What’s astonishing about the current cycle is how quickly the global economy got into this situation. Government — from Ben Bernanke, the U.S. Federal Reserve chief, to the Chinese Communists in Beijing to pretty much everyone in between — all know more or less that the only policy response available to them is to flood their economies with money. China announced a big stimulus package nearly two weeks ago, and in Beijing last weekend, government policymakers acknowledged that more is probably coming. In the United States, another fiscal stimulus plan seems inevitable; the Federal Reserve, meanwhile, is likely headed to what in Japan in the 1990s became known as the “ZIRP:” zero interest rate policy. The Fed funds rate is already down to one per cent, and the economy is still sinking. Rates have nowhere to go but down — all the way to zero. And by the time President-elect Barack Obama takes office in January, it’s likely the US will be debating what sort of tax relief to individuals and businesses might be best — mimicking policy discussions that are already occurring along the same lines in Europe and Asia.

The ferocity of the downturn now under way, and the downward pressure it is putting on prices, cannot be underestimated, argues Shanghai-based independent economist Andy Xie. “The world doesn’t need to just throw the kitchen sink at this to avoid a disastrous deflation, it needs to throw the bathroom sink, and the garage sink, and any other sink it can find.” And it needs to hurry.


Democratic Senator Chuck Schumer Hypocrisy On Deregulation

Schumer Tries To Rewrite History

Democratic Senator Charles Schumer of New York says a lack of regulation by the Bush administration is responsible for the current economic troubles. The New York Sun reports Schumer says, “Eight years of deregulatory zeal by the Bush administration, an attitude of ‘the market can do no wrong,’ have led us down a short path to economic recession.”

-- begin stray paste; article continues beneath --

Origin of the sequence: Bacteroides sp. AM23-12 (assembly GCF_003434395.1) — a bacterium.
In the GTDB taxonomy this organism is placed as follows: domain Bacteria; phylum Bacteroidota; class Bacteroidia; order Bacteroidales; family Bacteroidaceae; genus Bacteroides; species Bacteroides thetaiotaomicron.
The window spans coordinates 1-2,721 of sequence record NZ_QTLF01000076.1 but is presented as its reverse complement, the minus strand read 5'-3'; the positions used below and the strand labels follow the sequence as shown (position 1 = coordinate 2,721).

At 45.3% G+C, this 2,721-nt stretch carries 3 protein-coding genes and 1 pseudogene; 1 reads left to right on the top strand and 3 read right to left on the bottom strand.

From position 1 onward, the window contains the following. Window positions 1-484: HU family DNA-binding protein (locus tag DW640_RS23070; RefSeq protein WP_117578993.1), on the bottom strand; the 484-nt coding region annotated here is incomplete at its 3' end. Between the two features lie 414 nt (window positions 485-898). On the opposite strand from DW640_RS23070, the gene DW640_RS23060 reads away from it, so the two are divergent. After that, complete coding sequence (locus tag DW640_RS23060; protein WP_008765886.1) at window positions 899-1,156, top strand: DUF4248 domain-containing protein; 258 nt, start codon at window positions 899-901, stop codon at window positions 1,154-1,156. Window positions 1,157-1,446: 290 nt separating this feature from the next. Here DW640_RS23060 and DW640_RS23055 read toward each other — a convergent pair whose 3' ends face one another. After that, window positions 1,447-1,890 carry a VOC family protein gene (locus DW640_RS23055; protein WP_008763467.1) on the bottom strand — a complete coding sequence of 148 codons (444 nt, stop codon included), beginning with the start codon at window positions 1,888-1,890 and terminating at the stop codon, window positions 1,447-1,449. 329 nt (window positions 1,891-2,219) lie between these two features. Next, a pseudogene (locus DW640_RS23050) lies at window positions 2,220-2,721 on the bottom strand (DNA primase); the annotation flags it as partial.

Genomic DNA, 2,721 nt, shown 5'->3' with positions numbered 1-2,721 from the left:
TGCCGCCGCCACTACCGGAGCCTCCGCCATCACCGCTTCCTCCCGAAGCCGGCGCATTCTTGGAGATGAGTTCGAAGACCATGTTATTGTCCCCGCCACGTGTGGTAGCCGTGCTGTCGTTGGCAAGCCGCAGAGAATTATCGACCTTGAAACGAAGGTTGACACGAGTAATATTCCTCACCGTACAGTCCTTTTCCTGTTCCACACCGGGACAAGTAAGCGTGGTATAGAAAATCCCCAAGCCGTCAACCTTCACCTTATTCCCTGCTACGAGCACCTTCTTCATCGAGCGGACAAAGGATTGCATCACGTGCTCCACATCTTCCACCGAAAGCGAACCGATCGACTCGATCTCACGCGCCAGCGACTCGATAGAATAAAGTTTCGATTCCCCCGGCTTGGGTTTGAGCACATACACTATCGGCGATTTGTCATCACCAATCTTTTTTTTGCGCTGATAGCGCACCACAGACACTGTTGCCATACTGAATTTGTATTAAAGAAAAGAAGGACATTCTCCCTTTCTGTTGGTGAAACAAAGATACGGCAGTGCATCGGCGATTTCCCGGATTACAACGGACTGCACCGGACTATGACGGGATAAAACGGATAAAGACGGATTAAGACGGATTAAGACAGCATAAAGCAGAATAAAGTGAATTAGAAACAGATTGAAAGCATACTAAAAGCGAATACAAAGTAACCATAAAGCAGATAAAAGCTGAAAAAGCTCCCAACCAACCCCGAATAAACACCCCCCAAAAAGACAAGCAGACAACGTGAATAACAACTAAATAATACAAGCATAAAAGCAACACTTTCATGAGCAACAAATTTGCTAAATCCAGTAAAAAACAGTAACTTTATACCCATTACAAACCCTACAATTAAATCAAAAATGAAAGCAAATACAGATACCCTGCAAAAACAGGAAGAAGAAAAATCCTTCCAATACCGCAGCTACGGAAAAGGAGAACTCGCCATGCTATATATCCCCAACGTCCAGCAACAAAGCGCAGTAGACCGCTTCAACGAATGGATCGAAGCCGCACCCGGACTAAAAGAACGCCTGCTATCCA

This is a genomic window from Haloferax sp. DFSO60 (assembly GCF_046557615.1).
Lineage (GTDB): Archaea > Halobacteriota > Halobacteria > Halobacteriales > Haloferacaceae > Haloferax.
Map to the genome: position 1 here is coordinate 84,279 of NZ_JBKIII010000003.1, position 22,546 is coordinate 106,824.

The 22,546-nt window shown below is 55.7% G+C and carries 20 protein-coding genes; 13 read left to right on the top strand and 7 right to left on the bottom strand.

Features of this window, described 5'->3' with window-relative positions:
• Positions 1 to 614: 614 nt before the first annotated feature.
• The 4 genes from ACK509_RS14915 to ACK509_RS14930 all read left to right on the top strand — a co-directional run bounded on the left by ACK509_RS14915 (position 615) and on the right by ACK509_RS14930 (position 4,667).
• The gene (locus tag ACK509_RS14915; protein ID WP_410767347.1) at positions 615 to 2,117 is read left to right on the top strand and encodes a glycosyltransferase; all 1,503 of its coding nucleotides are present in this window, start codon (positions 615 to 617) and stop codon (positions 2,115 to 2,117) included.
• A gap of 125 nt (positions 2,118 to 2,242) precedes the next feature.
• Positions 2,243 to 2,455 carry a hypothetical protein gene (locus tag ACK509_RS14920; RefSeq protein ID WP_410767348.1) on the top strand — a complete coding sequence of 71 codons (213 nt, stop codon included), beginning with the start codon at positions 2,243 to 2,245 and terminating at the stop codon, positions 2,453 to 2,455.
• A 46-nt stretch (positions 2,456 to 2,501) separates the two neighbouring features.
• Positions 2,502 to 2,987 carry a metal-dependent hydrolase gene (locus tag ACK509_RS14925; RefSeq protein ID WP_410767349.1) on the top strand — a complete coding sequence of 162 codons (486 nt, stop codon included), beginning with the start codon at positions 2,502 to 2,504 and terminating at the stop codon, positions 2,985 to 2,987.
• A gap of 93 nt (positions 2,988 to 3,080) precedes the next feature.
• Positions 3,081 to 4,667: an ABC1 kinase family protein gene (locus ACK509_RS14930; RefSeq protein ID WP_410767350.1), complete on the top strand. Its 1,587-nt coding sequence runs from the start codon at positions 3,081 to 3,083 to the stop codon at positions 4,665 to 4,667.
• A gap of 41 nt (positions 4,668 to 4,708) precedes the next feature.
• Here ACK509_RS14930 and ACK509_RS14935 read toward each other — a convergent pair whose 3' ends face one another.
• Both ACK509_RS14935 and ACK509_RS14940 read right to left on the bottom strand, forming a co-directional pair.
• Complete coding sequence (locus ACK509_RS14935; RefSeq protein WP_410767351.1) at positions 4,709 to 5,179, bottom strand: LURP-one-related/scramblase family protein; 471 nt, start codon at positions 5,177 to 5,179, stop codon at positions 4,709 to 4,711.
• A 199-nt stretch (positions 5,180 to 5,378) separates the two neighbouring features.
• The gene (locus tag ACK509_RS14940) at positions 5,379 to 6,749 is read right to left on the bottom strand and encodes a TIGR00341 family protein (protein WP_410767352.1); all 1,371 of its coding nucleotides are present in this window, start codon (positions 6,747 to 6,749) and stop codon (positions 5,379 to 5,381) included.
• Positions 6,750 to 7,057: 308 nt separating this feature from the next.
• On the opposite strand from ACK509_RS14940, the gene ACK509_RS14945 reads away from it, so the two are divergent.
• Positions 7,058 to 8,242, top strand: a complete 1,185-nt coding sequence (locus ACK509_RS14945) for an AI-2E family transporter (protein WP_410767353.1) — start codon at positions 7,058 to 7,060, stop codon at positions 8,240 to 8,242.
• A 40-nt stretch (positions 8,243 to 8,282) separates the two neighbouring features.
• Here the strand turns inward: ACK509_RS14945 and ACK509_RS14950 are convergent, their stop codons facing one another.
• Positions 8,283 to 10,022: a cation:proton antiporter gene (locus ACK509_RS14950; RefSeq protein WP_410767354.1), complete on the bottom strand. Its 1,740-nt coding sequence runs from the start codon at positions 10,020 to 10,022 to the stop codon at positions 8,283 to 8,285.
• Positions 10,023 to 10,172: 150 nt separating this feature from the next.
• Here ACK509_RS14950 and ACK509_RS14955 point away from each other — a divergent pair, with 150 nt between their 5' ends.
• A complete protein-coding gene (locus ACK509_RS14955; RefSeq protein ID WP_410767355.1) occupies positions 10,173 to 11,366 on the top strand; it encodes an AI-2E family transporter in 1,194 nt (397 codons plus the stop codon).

But Schumer fails to mention he has been a leading voice of deregulation. The Sun reports he championed the repeal in 1999 of the Glass-Steagall Act, the law which separated commercial and investment banking.

Watch a Video that Describes who voted for and who voted against Fannie Regulation: http://www.foxnews.com/video-search/m/20997113/blame_game.htm?q=blame+game

He also wrote an opinion piece for The Wall Street Journal in 2006 which warned about what he called “overzealous regulators” and opposed a bill in 2005 that would have transformed Freddie Mac and Fannie Mae from large investment funds into “conduits” that only bought mortgages, packaged them into securities and sold them on the market.

The 2005 bill was defeated by Democratcs in Congress.

OOPS – Biden Slips, Suggests FDR Was President When Market Crashed

WASHINGTON — Vice presidential candidate Joe Biden says today’s leaders should take a lesson from the history books and follow fellow Democrat Franklin D. Roosevelt’s response to a financial crisis.

“When the stock market crashed, Franklin D. Roosevelt got on the television and didn’t just talk about the, you know, the princes of greed. He said, ‘Look, here’s what happened,”‘ Barack Obama’s running mate recently told the “CBS Evening News.”

Except, Republican Herbert Hoover was in office when the stock market crashed in October 1929. There also was no television at the time; TV wasn’t introduced to the public until a decade later, at the 1939 World’s Fair.

FDR was elected three years later when voters denied Hoover a second term. The Democratic challenger appealed to the “forgotten man” by promising a “new deal” to solve the Depression era.

Biden was commenting on the stock market crash when he said leaders should explain the current economic crisis and how to solve it to the public. 

“Part of what being a leader does is to instill confidence, is to demonstrate what he or she knows what they are talking about and to communicating to people … this is how we can fix this,” Biden said.